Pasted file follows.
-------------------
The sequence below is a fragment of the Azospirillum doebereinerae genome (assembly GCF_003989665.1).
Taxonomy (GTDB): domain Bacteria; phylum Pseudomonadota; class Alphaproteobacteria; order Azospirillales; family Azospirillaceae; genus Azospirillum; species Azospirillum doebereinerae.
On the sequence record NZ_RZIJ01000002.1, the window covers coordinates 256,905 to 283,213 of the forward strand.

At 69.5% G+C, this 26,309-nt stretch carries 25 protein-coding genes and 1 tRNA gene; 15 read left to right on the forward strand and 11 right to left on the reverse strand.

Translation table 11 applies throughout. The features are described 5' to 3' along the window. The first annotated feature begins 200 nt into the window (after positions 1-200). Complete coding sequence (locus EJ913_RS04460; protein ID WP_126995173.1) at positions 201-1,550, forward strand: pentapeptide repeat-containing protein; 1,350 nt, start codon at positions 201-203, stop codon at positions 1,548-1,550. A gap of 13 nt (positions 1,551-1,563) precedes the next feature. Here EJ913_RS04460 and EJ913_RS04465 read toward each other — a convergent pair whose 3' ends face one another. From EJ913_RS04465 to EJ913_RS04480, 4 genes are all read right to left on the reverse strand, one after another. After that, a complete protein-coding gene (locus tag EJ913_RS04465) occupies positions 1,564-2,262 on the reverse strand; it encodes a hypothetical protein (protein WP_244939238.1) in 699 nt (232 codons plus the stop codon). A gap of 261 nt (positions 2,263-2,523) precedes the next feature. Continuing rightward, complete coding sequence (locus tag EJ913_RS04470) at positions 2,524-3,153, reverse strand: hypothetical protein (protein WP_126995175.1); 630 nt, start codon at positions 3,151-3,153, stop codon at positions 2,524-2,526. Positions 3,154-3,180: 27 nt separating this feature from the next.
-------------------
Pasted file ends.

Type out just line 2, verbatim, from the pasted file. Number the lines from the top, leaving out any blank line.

Taxonomy (GTDB): domain Bacteria; phylum Pseudomonadota; class Alphaproteobacteria; order Azospirillales; family Azospirillaceae; genus Azospirillum; species Azospirillum doebereinerae.